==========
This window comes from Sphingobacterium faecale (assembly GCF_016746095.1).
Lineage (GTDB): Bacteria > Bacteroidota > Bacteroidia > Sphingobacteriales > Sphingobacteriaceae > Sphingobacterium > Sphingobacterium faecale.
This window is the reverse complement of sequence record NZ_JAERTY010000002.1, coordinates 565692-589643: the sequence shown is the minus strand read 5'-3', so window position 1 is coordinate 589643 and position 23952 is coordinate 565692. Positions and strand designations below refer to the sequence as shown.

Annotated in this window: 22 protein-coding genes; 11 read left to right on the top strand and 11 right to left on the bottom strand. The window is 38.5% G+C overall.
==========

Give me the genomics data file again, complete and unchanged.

This window comes from Sphingobacterium faecale (assembly GCF_016746095.1).
Lineage (GTDB): Bacteria > Bacteroidota > Bacteroidia > Sphingobacteriales > Sphingobacteriaceae > Sphingobacterium > Sphingobacterium faecale.
This window is the reverse complement of sequence record NZ_JAERTY010000002.1, coordinates 565692-589643: the sequence shown is the minus strand read 5'-3', so window position 1 is coordinate 589643 and position 23952 is coordinate 565692. Positions and strand designations below refer to the sequence as shown.

Annotated in this window: 22 protein-coding genes; 11 read left to right on the top strand and 11 right to left on the bottom strand. The window is 38.5% G+C overall.